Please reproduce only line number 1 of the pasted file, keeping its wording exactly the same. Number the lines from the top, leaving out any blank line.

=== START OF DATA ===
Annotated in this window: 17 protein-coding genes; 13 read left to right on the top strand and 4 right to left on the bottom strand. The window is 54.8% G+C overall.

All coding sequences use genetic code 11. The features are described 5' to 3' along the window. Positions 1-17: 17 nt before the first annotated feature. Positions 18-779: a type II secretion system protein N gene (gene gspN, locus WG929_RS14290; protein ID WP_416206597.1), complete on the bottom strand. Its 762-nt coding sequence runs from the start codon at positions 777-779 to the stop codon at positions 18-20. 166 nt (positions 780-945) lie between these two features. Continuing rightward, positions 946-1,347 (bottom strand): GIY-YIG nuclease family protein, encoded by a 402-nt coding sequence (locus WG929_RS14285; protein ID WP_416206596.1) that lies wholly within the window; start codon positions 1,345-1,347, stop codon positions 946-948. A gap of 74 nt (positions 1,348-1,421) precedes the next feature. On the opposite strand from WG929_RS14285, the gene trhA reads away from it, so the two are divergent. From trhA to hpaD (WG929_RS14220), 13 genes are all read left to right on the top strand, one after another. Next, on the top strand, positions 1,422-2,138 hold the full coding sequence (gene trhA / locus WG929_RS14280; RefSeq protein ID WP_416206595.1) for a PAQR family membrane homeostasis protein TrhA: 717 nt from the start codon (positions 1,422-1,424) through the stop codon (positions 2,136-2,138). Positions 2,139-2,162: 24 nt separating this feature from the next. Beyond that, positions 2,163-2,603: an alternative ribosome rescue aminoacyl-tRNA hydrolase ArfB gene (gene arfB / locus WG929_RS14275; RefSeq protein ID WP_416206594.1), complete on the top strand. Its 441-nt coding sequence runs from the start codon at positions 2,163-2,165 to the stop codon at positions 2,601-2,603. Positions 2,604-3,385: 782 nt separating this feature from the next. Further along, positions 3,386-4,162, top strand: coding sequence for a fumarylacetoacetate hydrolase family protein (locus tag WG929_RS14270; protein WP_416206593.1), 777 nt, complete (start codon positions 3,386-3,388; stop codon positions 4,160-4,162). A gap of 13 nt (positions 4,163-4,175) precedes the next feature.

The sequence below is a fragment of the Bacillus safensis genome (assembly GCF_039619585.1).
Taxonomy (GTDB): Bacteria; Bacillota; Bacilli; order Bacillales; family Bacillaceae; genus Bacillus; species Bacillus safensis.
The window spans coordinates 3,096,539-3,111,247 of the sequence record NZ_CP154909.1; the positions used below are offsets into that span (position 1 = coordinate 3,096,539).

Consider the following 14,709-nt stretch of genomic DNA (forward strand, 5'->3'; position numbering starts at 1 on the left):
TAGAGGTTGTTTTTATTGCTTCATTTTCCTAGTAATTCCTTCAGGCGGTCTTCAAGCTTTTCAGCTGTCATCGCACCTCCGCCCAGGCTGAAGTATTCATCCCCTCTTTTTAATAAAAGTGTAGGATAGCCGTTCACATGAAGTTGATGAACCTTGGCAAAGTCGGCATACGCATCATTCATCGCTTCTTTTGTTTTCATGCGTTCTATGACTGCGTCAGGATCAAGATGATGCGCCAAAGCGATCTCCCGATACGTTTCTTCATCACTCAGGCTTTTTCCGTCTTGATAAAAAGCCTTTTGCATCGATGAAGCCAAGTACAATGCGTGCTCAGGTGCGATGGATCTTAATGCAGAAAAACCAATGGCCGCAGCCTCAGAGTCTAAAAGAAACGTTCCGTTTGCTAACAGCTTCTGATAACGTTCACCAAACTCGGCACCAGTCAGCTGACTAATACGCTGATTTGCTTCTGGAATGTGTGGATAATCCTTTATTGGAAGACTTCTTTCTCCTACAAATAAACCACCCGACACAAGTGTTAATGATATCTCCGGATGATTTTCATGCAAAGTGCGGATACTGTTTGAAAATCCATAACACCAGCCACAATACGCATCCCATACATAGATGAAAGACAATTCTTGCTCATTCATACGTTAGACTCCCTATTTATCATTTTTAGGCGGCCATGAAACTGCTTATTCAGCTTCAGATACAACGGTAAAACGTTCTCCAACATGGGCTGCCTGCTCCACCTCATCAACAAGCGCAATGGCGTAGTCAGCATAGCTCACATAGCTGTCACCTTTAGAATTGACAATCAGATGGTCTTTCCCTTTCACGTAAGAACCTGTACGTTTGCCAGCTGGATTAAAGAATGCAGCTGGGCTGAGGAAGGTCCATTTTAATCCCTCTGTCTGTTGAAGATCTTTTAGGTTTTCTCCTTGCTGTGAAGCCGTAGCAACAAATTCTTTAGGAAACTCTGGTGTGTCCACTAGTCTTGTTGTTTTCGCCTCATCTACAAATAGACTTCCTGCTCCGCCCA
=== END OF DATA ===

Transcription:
Annotated in this window: 17 protein-coding genes; 13 read left to right on the top strand and 4 right to left on the bottom strand. The window is 54.8% G+C overall.